There has been a lot of talk about how polluted out political discourse has become. By their nature political campaigns often bring into sharp focus differences in opinions, attitudes and philosophies. But this most recent campaign also had more than its share of distortion, innuendo and outright lying.
For example, during the recent election season, the National Federation of Independent Businesses and the coal mining industry issued repeated warnings to their members and the public at large about the coming Obama “avalanche of regulations.” This drumbeat has continued since the election. The NFIB website noted on Friday November 9th that the Obama administration had issued some 165 new regulations and notifications on its official regulatory tracking website. Terrifying right? But note the use of the hedge “notifications”, because not all, in fact not many, of the items listed on the website are actually new regulations. Nor are they particularly worrisome developments. One notice was an amendment to the Disaster Declaration for New Jersey about Superstorm Sandy. Perhaps some would prefer a FEMA that waited for weeks to respond to a natural disaster, but I’m reasonably confident that the people of New Jersey would prefer an agency that is responsive to their needs in the wake of that natural disaster.
Several of the items are notices about meetings of federal agencies, including the National Institute of General Medical Sciences and the National Institute of Allergy and Infectious Diseases. Sinister activities? Hardly.
One was an application by Chevron for a license to export liquefied natural gas. Another was an announcement of the investigation of Chinese unfair trade practices related to manufacture of metal coat hangers. Both are items that the business community would generally support.
One can argue about the role and function of government and about the need for regulations in many areas. But to use the publication of open government records as an argument about a looming “avalanche of regulations” designed to cripple business is more than a little disingenuous. Yet this hype is all too common in what passes for political discourse and should win an award for untruth in advertising.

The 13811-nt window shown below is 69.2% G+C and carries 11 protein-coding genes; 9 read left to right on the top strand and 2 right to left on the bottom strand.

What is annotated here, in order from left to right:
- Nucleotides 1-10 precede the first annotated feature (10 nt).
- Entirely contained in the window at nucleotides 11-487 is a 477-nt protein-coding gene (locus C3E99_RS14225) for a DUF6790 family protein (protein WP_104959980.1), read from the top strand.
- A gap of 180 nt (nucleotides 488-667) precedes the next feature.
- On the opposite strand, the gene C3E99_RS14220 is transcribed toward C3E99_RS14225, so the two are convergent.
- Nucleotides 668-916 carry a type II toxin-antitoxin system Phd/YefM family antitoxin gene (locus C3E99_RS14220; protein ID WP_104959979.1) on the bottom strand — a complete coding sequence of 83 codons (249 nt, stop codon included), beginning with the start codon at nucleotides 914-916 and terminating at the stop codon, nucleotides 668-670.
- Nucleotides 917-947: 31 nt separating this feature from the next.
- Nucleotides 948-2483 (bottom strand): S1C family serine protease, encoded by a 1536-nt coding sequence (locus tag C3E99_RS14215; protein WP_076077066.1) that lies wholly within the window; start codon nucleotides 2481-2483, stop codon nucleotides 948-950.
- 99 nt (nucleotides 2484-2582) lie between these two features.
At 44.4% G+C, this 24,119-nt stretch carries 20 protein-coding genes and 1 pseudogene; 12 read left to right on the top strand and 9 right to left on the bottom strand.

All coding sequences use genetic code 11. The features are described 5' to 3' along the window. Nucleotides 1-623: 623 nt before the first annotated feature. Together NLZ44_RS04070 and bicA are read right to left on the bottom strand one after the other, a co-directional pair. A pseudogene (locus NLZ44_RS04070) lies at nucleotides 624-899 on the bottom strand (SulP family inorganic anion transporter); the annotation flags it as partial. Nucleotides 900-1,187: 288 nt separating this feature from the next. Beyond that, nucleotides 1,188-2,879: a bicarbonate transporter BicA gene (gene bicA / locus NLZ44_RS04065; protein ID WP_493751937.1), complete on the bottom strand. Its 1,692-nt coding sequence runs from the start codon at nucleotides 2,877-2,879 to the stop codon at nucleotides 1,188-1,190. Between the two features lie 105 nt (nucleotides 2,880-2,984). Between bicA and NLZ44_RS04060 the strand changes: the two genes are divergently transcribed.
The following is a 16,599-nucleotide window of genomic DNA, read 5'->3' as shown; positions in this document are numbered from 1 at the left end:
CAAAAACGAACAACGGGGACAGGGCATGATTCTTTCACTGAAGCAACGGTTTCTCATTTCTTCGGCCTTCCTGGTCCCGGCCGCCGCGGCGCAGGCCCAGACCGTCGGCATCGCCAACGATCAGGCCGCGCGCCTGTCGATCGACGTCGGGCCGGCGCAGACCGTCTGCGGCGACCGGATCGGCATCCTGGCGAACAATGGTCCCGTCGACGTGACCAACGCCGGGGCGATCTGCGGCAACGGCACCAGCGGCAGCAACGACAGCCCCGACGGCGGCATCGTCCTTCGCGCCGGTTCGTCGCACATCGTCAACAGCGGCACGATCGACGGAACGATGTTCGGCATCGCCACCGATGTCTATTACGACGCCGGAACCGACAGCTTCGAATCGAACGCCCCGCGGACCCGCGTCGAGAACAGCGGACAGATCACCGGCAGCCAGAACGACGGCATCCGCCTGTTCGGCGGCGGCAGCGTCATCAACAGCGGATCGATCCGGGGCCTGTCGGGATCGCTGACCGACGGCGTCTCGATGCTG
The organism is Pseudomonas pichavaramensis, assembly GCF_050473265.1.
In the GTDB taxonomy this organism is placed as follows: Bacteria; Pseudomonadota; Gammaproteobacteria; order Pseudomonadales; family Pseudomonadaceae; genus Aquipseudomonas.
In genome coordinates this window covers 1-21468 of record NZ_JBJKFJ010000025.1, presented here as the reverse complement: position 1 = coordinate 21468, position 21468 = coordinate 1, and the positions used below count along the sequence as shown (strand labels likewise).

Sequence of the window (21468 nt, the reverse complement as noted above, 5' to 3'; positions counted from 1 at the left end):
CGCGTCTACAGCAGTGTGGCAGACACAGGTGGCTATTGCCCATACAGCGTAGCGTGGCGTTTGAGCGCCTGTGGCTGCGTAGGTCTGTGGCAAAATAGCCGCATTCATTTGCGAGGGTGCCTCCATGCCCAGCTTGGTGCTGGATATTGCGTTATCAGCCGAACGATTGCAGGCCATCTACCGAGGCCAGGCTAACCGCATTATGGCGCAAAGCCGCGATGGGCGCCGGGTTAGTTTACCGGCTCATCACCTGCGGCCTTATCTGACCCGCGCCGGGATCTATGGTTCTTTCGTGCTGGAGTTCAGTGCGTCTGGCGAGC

A second example of a hyperbolic attack was the viral campaign that Barack Obama had signed an Executive Order that would allow him to declare martial law and void the results of the election. Whew, I’m glad that one was ultimately foiled by the voters, who decided to re-elect the President. It turns out, this rumor, launched by several members of Congress, was a pretty serious misreading of an amendment to an order that has been in place for decades, updating a policy established by Dwight Eisenhower (remember he did warn us about the military industrial complex), which was also altered by the Clinton and Bush administrations.
This attack should also qualify for an ignominy award.
And my third award would go to the authors of a stealth rumor, based on the confrontation that occurred between Mitt Romney and Barack Obama, about Obama’s investments in China and the Cayman Islands. In the manifestation that I heard from several sources, Barack Obama had an annual pension of over $150,000 for his service in the Illinois Senate and he had substantial amounts invested in the Caymans and China, as did Romney. In addition, he somehow finagled a massive federal pension for his time as President. As with the other conspiracy theories, there are some small elements of truth in these allegations.
Obama did in fact qualify for a pension for his seven years in the Illinois Senate. But while there is some evidence that Illinois’ legislative pensions are generous, Obama will draw down about $10,000 a year for that service when he begins to take it. Moreover, under Illinois law, state legislators do not qualify for Social Security payments based on their legislative salaries, unlike state legislators in many other states. And he didn’t serve in the US Senate long enough to qualify for a pension there.
Obama does qualify for the same generous Presidential pension that other former Presidents are currently receiving. Perhaps to his credit, Romney did not participate in the Massachusetts public pension system when he was Governor and he may not ultimately have accepted the federal Presidential pension had he been elected. We don’t know because that question was never raised in the campaign and certainly won’t be now.
Finally, the Illinois public pension system does have investments in both China and the Cayman Islands. And Obama also has an investment in an index fund managed by Pennsylvania based Vanguard Investments which also invests in companies who manufacture their products in China, such as Apple. Obama, of course had less ability to direct these investments than Romney did, even in his blind trust. And in both instances, these investments amount to less than $300. We don’t know how much was actually invested in Romney’s off shore accounts, but it is probably safe to assume that it was more than $300. Does Obama’s miniscule investments in these enterprises, undermine his credibility in attacking Romney? Perhaps, but understanding the facts here does change the nature of the argument.
There has been a lot of talk about the poisonous nature of our civil discourse over politics. And there are egregious examples, similar to these, of charges being levied by all sides in that debate. But don’t we deserve better? And shouldn’t the facts matter?”